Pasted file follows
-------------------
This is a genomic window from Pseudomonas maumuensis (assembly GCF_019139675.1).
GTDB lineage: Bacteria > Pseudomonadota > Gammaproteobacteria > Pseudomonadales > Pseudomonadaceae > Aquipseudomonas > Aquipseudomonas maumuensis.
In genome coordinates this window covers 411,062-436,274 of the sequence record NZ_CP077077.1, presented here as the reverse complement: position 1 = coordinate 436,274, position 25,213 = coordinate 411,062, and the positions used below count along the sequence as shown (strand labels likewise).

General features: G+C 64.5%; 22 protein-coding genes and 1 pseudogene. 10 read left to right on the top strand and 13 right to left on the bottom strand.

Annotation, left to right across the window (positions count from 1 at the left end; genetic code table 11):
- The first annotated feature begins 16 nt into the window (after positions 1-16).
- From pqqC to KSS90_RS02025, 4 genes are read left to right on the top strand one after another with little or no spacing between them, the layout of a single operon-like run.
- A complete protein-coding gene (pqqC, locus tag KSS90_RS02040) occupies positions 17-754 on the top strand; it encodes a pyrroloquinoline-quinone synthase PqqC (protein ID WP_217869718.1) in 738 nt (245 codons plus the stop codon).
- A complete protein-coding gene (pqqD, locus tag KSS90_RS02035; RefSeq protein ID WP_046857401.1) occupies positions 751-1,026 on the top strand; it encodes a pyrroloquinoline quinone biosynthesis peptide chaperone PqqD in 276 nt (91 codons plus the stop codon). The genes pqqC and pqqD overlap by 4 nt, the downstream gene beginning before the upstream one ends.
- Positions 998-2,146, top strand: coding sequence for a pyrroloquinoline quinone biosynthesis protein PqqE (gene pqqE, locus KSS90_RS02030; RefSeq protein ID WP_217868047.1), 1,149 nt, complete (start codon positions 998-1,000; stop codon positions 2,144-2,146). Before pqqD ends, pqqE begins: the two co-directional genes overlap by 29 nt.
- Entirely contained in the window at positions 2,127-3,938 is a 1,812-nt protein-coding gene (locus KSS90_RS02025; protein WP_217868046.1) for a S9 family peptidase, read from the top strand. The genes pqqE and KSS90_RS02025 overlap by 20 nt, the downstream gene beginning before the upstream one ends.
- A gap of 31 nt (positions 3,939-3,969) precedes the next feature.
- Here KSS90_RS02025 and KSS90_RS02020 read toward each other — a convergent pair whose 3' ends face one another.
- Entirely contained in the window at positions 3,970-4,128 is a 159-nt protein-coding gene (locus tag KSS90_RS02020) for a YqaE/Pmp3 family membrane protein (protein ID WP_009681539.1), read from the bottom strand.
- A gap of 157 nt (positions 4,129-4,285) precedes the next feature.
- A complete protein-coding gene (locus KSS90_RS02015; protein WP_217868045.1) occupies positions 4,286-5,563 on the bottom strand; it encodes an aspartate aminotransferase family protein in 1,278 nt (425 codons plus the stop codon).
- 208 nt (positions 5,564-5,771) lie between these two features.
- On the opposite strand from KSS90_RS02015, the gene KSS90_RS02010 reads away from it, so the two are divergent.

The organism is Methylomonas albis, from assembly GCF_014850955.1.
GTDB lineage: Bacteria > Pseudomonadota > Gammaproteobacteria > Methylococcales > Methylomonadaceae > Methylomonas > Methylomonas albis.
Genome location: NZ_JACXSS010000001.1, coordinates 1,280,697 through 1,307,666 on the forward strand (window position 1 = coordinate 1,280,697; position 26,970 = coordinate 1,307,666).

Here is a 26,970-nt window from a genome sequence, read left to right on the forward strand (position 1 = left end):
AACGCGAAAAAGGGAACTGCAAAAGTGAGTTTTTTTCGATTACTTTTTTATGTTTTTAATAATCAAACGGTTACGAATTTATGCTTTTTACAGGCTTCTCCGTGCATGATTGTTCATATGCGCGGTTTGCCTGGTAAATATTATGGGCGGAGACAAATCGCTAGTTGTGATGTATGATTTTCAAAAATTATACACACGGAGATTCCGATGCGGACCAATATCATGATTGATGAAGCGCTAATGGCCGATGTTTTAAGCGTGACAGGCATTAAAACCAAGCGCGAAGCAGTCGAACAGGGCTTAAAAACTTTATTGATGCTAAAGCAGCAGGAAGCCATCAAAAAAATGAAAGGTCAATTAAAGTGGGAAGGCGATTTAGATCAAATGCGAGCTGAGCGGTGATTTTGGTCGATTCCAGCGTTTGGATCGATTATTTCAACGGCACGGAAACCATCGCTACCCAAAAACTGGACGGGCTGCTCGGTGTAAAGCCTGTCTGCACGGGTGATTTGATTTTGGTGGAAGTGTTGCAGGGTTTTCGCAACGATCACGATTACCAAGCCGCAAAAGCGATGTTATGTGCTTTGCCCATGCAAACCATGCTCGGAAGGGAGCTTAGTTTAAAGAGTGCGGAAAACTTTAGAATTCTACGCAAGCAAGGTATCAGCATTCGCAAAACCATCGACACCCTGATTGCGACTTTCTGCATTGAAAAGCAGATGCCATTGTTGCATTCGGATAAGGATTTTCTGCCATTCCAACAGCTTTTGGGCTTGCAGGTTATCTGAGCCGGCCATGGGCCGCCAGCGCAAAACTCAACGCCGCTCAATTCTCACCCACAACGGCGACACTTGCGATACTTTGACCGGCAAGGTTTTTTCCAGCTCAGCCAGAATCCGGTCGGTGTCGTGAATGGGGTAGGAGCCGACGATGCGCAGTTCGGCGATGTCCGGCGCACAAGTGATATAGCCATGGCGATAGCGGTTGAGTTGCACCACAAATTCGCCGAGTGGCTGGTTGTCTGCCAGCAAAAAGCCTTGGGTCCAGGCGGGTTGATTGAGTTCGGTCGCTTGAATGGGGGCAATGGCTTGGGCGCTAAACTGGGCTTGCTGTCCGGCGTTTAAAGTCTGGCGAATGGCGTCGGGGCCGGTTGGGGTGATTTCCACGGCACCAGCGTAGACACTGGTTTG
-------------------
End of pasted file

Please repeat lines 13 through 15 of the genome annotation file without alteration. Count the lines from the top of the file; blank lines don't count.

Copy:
- Here KSS90_RS02025 and KSS90_RS02020 read toward each other — a convergent pair whose 3' ends face one another.
- Entirely contained in the window at positions 3,970-4,128 is a 159-nt protein-coding gene (locus tag KSS90_RS02020) for a YqaE/Pmp3 family membrane protein (protein ID WP_009681539.1), read from the bottom strand.
- A gap of 157 nt (positions 4,129-4,285) precedes the next feature.